Kenny Dalglish (2nd term)
Birthdate: 4 March 1951
Birthplace: Glasgow, Scotland
Other clubs as manager: Blackburn Rovers, Newcastle United
Arrived from: Ambassador for Liverpool
Signed for LFC: 8 January 2011
First game in charge: 09.01.2011
Contract Expiry: 16.05.2012
LFC league games as manager: 56
Total LFC games as manager: 74
Honours: League Cup 2012
Liverpool fans were heartbroken when the club's biggest legend left the club in February 1991 after leading Liverpool to three League titles and two FA Cups in five years. Before the end of the calendar year in which he had left Liverpool, Dalglish was back in football as the manager of Blackburn Rovers and he took the Lancashire club not only to The Promised Land of the Premier League but to its very summit, achieved on a memorable afternoon back at Anfield in the middle of May 1995 when, despite losing 2-1 to Liverpool on the day, Rovers were crowned English champions. Shortly after that success, Kenny became Blackburn's Director of Football with Ray Harford replacing him as team manager. It was not a successful move. The team's performances at home and abroad started to decline and eventually Kenny left Blackburn 'by mutual consent'. In the middle of January 1997 he was unveiled as Newcastle United's new manager. He steered the North-East club to become runners-up in the Premier League in 1997; and also took them to an F.A. cup final the following year. But the real success he had enjoyed at Liverpool and Blackburn was elusive and after starting the 1998-1999 season with draws in the opening two League matches, Dalglish was replaced by Ruud Gullit.
Kenny became Glasgow Celtic's Director of Football in June 1999 with John Barnes appointed at the same time as Head Coach. But Barnes was sacked in February 2000 and Kenny took over the manager's responsibilities and guided the Celts to a Scottish League cup final success over Aberdeen. Despite that trophy, Kenny himself was soon replaced as manager by Martin O'Neill. But the way his contract was terminated led to a short legal battle, at the end of which Dalglish accepted Celtic's settlement offer.
Kenny Dalglish was inevitably linked with many managerial posts during the first decade of a new millennium. But it seemed nothing could tempt him back into the game that had become his life. Twenty years after the Hillsborough Disaster, Kenny spoke openly about that day and its aftermath in a frank television interview. He also spoke at the Memorial Service at Anfield in April, 2009. It was clear that Liverpool's supporters admired, respected and loved him as much as they had when he had been player and manager. On the 3rd of July, 2009 the club officially announced Kenny's return to Anfield, where he was said to "assume a senior role at the Liverpool Academy and will also act as a Club ambassador working with the commercial side of the business around the world". Dalglish was asked to help the club find a replacement for Rafael Benítez as manager. Despite wanting the post himself, the job eventually went to Roy Hodgson. But a wretched start to the Premier League season saw the Reds in the unfamiliar territory of the relegation-zone after losing at home to Blackpool in October. When results failed to improve, Hodgson left the club 'by mutual consent' and Kenny was appointed on the 8th of January 2011 to replace him until the end of the 2010-11 season.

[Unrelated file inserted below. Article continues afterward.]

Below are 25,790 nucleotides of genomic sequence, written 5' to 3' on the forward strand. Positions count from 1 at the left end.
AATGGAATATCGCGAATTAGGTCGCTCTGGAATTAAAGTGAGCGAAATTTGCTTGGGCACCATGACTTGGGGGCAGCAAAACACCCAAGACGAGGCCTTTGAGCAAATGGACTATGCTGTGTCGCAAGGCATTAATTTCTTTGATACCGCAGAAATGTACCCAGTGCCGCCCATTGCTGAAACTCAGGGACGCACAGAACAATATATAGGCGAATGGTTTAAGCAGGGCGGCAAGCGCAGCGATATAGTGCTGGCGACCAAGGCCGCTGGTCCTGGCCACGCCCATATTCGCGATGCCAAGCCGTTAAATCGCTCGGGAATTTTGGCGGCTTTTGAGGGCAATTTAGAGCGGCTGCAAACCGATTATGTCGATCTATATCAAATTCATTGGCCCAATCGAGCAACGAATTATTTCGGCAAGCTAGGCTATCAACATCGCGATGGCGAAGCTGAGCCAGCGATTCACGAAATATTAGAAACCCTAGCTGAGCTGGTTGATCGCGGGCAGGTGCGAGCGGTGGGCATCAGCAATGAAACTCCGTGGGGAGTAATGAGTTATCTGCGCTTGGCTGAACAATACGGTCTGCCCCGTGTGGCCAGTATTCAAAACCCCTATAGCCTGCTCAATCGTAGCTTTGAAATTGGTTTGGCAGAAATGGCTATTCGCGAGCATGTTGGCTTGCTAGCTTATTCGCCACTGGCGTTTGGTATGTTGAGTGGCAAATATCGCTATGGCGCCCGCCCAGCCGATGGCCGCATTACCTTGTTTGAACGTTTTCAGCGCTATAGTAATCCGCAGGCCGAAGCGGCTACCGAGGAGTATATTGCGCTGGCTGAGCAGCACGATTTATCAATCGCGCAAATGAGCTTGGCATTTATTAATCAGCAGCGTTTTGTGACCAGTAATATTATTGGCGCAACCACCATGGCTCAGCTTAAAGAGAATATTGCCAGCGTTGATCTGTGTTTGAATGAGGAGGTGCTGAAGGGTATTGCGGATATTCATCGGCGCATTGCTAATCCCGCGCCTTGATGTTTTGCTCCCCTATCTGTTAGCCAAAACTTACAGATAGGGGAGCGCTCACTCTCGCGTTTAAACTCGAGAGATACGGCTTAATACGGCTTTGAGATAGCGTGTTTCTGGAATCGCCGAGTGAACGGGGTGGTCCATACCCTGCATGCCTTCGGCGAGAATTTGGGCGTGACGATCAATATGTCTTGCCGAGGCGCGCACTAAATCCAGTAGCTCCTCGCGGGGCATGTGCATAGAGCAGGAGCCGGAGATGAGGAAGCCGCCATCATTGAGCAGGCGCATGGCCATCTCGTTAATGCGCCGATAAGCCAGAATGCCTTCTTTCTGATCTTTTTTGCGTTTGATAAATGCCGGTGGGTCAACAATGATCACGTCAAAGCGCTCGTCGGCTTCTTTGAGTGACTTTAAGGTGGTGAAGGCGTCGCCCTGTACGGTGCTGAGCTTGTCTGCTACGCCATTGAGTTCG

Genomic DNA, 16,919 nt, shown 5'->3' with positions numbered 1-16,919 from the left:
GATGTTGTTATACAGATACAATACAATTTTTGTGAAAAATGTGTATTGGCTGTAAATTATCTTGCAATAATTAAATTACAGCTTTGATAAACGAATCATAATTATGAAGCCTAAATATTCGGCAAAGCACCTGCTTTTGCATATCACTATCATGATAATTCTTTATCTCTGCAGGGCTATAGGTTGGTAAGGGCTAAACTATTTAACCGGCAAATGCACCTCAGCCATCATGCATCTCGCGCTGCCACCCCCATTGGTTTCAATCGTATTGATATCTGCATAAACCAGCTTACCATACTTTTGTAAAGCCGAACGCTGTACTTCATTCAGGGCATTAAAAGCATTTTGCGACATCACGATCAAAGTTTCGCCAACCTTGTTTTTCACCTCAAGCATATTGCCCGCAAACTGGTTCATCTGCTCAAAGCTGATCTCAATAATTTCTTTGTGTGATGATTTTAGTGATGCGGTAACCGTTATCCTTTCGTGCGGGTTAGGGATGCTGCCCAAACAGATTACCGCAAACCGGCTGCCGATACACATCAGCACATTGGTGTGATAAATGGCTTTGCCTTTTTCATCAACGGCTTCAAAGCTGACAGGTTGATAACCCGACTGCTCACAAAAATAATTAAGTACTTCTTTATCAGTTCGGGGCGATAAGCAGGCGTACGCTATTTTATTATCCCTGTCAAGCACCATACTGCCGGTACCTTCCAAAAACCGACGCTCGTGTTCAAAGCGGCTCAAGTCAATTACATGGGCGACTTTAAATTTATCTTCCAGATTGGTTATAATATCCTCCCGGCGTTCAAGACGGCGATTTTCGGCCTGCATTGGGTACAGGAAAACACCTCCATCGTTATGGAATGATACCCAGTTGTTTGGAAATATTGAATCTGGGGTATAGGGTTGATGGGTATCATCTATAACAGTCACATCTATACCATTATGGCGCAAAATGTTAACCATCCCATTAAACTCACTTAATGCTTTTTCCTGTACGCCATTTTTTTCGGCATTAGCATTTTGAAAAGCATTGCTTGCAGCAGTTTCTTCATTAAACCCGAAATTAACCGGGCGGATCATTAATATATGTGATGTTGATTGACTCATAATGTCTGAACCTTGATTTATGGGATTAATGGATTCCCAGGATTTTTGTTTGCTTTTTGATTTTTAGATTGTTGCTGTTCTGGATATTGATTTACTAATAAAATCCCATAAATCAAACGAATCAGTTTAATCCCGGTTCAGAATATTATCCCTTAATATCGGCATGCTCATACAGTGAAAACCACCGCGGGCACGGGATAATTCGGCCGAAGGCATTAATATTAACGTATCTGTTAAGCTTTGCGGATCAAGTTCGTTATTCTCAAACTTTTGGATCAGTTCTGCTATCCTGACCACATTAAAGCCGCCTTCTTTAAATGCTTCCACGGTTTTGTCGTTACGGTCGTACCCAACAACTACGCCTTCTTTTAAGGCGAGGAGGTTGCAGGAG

After successfully leading Liverpool from the bottom half of the table to challenging for a spot in the Europa League Dalglish was appointed long-term manager on the 12th of May, signing a three-year contract. Coach Steve Clarke, who arrived not long after Dalglish also signed a three-year contract. John Henry, Liverpool's new principal owner thankfully recognised Dalglish's importance to the club: "Kenny is a legendary Liverpool figure both as a supremely gifted footballer and successful manager. Since returning in January he has shown extraordinary leadership and the ability to bring the best out of so many people associated with the club. It was obvious to us very early on that the atmosphere surrounding the club had been transformed by his presence. No-one else could have produced such a response. Therefore, I’m delighted we have agreed to a new contract. We didn’t need nor want to look elsewhere for the right man to manage the team.”
Dalglish was back at the helm for real now: “I’m delighted to have the opportunity to help build something special here again. I want to salute the efforts of all the players as they have been fantastic and thank everyone at the club for the welcome they have given me since I returned in January. I also want to pay tribute to Steve Clarke’s input since we started working together as he has brought great experience and knowledge to the role. The players enjoy the training sessions, understand their relevance to our actual football games and have responded brilliantly.” King Kenny's smile lit up Anfield once again and the fans' faces once again and most importantly Liverpool had reclaimed its long-lost identity!
Despite winning Liverpool's first trophy for six years, the League Cup, and coming close to a cup double in the FA Cup Dalglish was sacked following his first full season after Liverpool's worst League campaign since the start of the Premier League. Liverpool Managing Director, Ian Ayre, said even though it was difficult to let Kenny go the reason was simple. "If you don't believe the results are right and feel 37 points off the champions and 17 points off Champions League pace is a long distance you have to make a change," Ayre said bluntly. "The history the club was built on was about success and that means success in the league, which leads to Champions League football, and also winning trophies. No-one is saying we didn't enjoy winning the Carling Cup and getting to the FA Cup final but ultimately the backbone of football now is the Premier League and European football at the highest level."